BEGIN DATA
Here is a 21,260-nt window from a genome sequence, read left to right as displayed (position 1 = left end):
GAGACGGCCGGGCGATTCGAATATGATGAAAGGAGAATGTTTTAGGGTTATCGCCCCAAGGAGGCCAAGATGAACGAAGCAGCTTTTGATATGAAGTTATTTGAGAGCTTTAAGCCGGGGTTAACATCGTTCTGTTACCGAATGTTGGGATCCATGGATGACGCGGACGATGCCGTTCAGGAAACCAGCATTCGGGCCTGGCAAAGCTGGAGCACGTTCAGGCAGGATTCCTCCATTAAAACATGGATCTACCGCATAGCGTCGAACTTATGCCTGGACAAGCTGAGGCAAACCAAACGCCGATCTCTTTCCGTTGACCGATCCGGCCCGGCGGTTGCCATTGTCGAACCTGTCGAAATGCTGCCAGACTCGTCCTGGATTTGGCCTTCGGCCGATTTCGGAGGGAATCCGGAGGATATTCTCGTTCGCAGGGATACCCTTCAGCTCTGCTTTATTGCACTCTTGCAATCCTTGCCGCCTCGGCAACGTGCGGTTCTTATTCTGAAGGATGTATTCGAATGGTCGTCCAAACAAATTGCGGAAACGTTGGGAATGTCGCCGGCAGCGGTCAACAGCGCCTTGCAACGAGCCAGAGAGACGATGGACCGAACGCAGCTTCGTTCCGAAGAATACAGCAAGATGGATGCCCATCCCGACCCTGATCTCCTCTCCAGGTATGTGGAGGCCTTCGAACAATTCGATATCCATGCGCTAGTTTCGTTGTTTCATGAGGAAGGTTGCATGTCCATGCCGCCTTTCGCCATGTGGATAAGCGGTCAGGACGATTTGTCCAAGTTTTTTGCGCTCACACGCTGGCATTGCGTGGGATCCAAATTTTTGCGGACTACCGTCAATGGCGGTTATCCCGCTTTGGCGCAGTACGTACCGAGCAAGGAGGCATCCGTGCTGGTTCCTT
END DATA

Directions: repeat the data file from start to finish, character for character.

Here is a 21,260-nt window from a genome sequence, read left to right as displayed (position 1 = left end):
GAGACGGCCGGGCGATTCGAATATGATGAAAGGAGAATGTTTTAGGGTTATCGCCCCAAGGAGGCCAAGATGAACGAAGCAGCTTTTGATATGAAGTTATTTGAGAGCTTTAAGCCGGGGTTAACATCGTTCTGTTACCGAATGTTGGGATCCATGGATGACGCGGACGATGCCGTTCAGGAAACCAGCATTCGGGCCTGGCAAAGCTGGAGCACGTTCAGGCAGGATTCCTCCATTAAAACATGGATCTACCGCATAGCGTCGAACTTATGCCTGGACAAGCTGAGGCAAACCAAACGCCGATCTCTTTCCGTTGACCGATCCGGCCCGGCGGTTGCCATTGTCGAACCTGTCGAAATGCTGCCAGACTCGTCCTGGATTTGGCCTTCGGCCGATTTCGGAGGGAATCCGGAGGATATTCTCGTTCGCAGGGATACCCTTCAGCTCTGCTTTATTGCACTCTTGCAATCCTTGCCGCCTCGGCAACGTGCGGTTCTTATTCTGAAGGATGTATTCGAATGGTCGTCCAAACAAATTGCGGAAACGTTGGGAATGTCGCCGGCAGCGGTCAACAGCGCCTTGCAACGAGCCAGAGAGACGATGGACCGAACGCAGCTTCGTTCCGAAGAATACAGCAAGATGGATGCCCATCCCGACCCTGATCTCCTCTCCAGGTATGTGGAGGCCTTCGAACAATTCGATATCCATGCGCTAGTTTCGTTGTTTCATGAGGAAGGTTGCATGTCCATGCCGCCTTTCGCCATGTGGATAAGCGGTCAGGACGATTTGTCCAAGTTTTTTGCGCTCACACGCTGGCATTGCGTGGGATCCAAATTTTTGCGGACTACCGTCAATGGCGGTTATCCCGCTTTGGCGCAGTACGTACCGAGCAAGGAGGCATCCGTGCTGGTTCCTT